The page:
Taal Volcano logs 212 quakes in 24 hours as ‘elevated’ unrest continues

Published March 31, 2021, 9:28 AM

by Ellalyn De Vera-Ruiz

The Philippine Institute of Volcanology and Seismology (Phivolcs) has detected a total of 212 earthquakes in Taal Volcano in the past 24 hours – from 8 a.m., March 30 to 8 a.m., March 31.


Of this number, 168 were episodes of volcanic tremor having durations of one to 20 minutes, and 44 were low frequency volcanic earthquakes, based on Phivolcs’ volcano bulletin issued on Wednesday, March 31.

Phivolcs said the activity at Taal Volcano’s main crater consisted of weak emission of steam-laden plumes rising five meters.

Sulfur dioxide emission from Taal Volcano averaged 1,229 tonnes per day last March 30, slightly up from 1,073 tonnes per day on March 29.

Meanwhile, temperature highs of 71.8 degrees Celsius and pH of 1.59 were last measured from the main crater lake on March 4 and Feb. 12, 2021, respectively.

Phivolcs added that ground deformation parameters continued to indicate a “very slow and steady inflation and expansion of the Taal region after the January 2020 eruption.”

“These parameters may indicate increased magmatic activity at shallow depths beneath the edifice,” it said.

Phivolcs pointed out that Taal Volcano will remain under Alert Level 2 “but that unrest has been elevating and is under constant evaluation.”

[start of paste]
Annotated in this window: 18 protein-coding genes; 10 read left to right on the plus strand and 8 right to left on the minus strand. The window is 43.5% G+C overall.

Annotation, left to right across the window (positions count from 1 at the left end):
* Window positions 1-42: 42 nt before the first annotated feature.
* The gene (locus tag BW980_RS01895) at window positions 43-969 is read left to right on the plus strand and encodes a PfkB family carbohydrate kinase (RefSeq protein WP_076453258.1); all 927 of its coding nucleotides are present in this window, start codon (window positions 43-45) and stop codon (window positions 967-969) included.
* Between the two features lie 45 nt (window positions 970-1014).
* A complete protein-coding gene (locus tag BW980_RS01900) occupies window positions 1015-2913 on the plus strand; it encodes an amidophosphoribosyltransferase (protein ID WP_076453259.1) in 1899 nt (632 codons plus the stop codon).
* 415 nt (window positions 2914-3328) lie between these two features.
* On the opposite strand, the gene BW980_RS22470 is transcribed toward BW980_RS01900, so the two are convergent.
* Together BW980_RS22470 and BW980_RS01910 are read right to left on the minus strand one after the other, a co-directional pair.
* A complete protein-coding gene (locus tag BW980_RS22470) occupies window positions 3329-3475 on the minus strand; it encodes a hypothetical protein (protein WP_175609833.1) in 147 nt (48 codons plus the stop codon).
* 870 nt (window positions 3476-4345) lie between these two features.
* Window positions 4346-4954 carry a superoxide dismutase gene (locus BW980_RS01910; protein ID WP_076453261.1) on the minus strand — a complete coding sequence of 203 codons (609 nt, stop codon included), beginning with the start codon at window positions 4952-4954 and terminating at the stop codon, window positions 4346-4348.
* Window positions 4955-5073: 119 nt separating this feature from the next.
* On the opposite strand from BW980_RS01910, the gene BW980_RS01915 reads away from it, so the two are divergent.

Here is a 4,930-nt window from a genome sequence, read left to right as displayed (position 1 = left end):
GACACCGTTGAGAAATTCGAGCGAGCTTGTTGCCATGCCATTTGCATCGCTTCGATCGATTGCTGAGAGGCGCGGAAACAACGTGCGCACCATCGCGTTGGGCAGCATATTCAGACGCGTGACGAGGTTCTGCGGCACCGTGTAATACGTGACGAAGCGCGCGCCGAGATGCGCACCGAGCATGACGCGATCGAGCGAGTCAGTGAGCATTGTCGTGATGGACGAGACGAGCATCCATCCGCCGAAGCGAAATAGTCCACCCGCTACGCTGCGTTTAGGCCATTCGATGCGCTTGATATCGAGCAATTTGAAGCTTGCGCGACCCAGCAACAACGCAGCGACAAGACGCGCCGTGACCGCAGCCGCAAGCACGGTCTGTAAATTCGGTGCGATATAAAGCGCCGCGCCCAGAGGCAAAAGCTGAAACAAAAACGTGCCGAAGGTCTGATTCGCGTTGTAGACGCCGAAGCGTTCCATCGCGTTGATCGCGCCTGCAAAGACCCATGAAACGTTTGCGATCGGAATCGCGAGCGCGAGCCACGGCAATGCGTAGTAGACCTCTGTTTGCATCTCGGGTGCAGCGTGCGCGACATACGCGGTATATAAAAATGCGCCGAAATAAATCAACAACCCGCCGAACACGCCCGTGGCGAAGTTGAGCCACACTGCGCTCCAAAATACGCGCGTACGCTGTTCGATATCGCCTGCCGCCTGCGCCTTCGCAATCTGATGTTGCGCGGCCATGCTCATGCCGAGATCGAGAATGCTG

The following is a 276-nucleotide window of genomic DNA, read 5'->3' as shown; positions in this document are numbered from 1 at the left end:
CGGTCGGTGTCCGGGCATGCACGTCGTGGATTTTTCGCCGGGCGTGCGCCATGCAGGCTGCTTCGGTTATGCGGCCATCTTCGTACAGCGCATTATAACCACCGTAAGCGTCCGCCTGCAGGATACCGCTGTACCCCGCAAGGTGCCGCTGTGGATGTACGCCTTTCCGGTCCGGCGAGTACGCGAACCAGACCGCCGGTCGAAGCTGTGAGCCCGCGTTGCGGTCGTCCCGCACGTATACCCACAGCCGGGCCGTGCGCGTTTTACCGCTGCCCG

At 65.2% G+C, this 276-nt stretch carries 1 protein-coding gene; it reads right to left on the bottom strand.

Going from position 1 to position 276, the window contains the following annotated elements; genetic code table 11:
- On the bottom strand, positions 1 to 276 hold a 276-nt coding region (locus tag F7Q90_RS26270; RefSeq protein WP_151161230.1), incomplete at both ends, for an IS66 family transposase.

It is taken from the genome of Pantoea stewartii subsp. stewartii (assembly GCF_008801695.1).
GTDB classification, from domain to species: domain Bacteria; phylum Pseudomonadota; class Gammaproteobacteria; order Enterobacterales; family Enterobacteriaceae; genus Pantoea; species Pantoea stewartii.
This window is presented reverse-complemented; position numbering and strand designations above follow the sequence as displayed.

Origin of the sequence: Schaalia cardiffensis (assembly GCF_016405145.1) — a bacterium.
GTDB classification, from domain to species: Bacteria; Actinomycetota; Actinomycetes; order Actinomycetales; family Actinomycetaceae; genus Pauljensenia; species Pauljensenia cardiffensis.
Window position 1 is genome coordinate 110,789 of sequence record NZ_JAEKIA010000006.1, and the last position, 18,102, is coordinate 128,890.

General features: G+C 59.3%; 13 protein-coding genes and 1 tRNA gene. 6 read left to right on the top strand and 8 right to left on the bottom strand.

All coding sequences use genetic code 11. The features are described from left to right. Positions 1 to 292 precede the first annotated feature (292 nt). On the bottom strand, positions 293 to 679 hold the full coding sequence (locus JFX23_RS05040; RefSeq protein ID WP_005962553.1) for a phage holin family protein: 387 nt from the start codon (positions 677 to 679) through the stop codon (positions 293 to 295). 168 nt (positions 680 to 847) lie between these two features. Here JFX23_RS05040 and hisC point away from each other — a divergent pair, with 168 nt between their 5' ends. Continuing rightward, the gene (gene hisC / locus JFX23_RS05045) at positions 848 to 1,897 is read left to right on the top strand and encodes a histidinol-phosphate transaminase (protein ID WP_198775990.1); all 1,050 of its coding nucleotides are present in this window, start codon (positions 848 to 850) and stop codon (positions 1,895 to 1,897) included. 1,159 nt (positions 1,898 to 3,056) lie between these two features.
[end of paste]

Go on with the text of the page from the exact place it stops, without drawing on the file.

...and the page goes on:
Its alert level has been raised from 1 to 2 on March 9, 2021.

“Sudden steam-driven or phreatic explosions, volcanic earthquakes, minor ashfall, and lethal accumulations or expulsions of volcanic gas can occur and threaten areas within and around TVI (Taal Volcano Island),” it pointed out.

It warned the public from entering the volcano island, which is a permanent danger zone, especially the vicinities of the main crater and Daang Kastila fissure.

Occupancy and boating on Taal Lake should also be strictly prohibited, Phivolcs added.

Local government units were advised to continuously assess and strengthen the preparedness of previously evacuated barangays around Taal Lake in case of renewed unrest.

Civil aviation authorities were also asked to advise pilots to avoid flying close to the volcano as airborne ash and ballistic fragments from sudden explosions and wind-remobilized ash may pose hazards to aircraft.